, a woodwind specialist who can play anything from piccolo to bass saxophone, limits himself to tenor and baritone on The Way of It,
a genial session recorded in June 2017 in Greeley, CO, on which Kostur enlists faculty members from the University of Northern Colorado as his back-up team.
Kostur, who once toured and recorded with the legendary trumpeter Maynard Ferguson
, has a nice day gig of his own as director of Jazz Studies at the University of New Mexico. On this busman's holiday, he and his mates cruise confidently through a half-dozen of his engaging compositions along with evergreens by Eddie Heywood
("Canadian Sunset"), Horace Silver
("Quicksilver") and McCoy Tyner
("You Taught My Heart to Sing"), closing with Samuel Ward / Katherine Bates' "America the Beautiful."
Kostur's music is thematic in that he writes with specific images in mind. For example, the New Orleans-grooved "Romp and Run" (based, one suspects, on "Sweet Georgia Brown") was written for his hyperactive dog, Hildegard, and the shapely ballad "Ella" for the family cat, who in turn was named for a well-known singer, surname Fitzgerald. The gospel-inflected "Gather the Spirits," he writes, is no spiritual but rather "a celebration of rounding up the ingredients for cocktails," while "Everything Is Canceled" was inspired by a bumper sticker, "That's the Way of It" by his mother's pet expression when faced with life's realities. Kostur dedicates his arrangement of Tyner's "You Taught My Heart" to his wife, Kathy.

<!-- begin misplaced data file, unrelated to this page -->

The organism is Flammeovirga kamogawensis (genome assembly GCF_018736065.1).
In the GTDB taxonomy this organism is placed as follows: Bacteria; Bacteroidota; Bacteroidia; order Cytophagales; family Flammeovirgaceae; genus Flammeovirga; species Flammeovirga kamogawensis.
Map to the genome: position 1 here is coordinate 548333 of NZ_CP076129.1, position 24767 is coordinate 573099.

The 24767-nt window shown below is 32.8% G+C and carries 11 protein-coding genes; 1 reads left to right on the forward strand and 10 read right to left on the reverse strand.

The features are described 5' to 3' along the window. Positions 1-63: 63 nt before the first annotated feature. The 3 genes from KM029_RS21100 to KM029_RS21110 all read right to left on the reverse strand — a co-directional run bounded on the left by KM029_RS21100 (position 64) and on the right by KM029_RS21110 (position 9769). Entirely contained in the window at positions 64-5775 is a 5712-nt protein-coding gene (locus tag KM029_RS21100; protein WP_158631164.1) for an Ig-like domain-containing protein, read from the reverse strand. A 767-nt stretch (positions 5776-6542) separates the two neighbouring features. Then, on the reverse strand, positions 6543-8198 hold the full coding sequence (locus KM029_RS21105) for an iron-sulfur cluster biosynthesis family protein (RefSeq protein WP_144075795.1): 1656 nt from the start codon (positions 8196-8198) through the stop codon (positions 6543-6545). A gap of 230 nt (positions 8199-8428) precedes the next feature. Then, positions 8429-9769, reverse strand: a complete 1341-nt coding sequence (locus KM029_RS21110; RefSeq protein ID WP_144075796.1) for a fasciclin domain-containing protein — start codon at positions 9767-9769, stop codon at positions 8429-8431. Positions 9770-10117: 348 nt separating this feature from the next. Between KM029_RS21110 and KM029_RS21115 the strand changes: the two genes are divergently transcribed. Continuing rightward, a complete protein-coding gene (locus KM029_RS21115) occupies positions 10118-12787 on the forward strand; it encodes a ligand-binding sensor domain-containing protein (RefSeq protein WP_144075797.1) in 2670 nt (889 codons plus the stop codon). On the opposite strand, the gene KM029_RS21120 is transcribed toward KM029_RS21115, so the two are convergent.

Kostur plays baritone sax on seven numbers, tenor on the other three. As one would assume, he is adept and at ease on either one. One of his saxophone heroes, he says, is the late Nick Brignola
, and there is more than a touch of Brignola in Kostur's sharp and limber baritone. As for his colleagues, they are stalwart in support and perceptive when soloing, especially pianist Dana Landry whose snappy ad libs rival the leader's in sagacity and import. Together, they flatten the axiom that those who can't, teach. These gentlemen canand do. Bassist Erik Applegate
and drummer Jim White
make sure the rhythm smokes, as does guitarist Steve Kovalcheck
on four tracks.
As small-group sessions go, The Way of It
is ship-shape and eminently seaworthy. Whether that is enough to keep it afloat in a veritable ocean of comparable enterprises remains to be seen.
Glenn Kostur: baritone, tenor saxophone; Steve Kovalcheck: guitar (1, 3, 4, 7, 8); Dana Landry: piano; Erik Applegate: acoustic, electric bass; Jim White: drums.